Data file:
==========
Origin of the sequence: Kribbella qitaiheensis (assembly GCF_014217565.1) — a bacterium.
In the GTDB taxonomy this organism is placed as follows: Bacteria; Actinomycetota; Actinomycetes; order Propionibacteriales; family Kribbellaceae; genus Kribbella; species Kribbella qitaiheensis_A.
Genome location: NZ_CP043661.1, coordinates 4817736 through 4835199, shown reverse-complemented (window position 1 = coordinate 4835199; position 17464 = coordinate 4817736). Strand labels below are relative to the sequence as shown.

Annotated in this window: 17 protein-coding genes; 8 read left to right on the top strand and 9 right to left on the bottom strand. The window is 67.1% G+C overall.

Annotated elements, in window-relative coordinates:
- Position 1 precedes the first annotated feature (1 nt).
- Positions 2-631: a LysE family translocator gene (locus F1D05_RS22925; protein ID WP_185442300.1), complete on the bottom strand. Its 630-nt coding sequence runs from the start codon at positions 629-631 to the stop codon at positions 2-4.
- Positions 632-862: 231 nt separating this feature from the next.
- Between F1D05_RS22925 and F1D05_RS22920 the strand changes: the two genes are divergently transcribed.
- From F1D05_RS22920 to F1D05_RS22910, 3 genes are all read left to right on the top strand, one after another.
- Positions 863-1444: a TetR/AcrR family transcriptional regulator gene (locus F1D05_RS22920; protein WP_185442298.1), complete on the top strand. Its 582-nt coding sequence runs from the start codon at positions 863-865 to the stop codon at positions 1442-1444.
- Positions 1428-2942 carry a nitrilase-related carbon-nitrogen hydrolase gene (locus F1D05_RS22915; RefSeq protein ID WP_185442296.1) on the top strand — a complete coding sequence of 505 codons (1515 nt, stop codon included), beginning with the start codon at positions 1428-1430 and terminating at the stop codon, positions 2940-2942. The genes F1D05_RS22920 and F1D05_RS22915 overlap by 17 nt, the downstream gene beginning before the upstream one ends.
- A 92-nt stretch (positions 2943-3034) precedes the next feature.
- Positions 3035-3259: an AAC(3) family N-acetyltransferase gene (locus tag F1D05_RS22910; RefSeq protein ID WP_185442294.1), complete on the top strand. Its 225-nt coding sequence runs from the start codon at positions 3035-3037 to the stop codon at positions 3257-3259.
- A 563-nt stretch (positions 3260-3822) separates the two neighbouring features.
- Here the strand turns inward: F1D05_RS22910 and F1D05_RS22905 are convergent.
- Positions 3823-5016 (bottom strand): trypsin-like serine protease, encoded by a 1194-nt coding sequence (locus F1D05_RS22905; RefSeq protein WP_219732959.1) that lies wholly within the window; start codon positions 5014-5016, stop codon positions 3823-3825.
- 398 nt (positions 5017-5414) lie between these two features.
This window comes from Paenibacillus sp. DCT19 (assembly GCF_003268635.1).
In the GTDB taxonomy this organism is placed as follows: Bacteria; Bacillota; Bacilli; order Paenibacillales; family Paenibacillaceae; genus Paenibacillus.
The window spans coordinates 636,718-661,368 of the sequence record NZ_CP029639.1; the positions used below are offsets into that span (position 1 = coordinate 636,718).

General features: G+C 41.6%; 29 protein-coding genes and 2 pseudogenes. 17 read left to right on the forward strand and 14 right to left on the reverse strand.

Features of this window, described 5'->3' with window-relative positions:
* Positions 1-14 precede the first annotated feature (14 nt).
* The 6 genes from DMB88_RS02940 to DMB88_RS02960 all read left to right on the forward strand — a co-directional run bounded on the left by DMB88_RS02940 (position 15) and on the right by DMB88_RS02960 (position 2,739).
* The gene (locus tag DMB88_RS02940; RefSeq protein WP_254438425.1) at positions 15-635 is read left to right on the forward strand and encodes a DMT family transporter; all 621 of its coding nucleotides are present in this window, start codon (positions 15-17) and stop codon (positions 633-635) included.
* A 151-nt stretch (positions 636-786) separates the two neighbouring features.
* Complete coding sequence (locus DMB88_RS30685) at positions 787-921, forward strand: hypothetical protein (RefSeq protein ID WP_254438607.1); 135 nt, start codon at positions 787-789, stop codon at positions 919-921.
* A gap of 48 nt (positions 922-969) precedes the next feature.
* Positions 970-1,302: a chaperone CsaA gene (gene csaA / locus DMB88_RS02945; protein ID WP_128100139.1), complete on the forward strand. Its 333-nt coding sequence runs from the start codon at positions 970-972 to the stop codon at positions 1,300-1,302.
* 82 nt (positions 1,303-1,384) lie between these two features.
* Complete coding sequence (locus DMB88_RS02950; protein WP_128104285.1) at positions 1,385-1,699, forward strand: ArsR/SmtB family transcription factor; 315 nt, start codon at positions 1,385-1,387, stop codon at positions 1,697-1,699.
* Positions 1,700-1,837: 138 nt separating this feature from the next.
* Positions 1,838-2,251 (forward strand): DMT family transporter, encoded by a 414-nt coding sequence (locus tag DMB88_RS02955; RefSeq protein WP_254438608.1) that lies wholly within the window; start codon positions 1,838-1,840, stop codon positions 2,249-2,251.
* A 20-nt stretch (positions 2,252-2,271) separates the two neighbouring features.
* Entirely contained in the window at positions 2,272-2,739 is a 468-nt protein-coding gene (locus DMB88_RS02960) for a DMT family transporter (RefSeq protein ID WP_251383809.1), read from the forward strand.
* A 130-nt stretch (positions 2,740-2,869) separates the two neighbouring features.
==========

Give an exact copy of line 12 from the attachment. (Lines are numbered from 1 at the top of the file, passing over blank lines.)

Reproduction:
- Positions 1428-2942 carry a nitrilase-related carbon-nitrogen hydrolase gene (locus F1D05_RS22915; RefSeq protein ID WP_185442296.1) on the top strand — a complete coding sequence of 505 codons (1515 nt, stop codon included), beginning with the start codon at positions 1428-1430 and terminating at the stop codon, positions 2940-2942. The genes F1D05_RS22920 and F1D05_RS22915 overlap by 17 nt, the downstream gene beginning before the upstream one ends.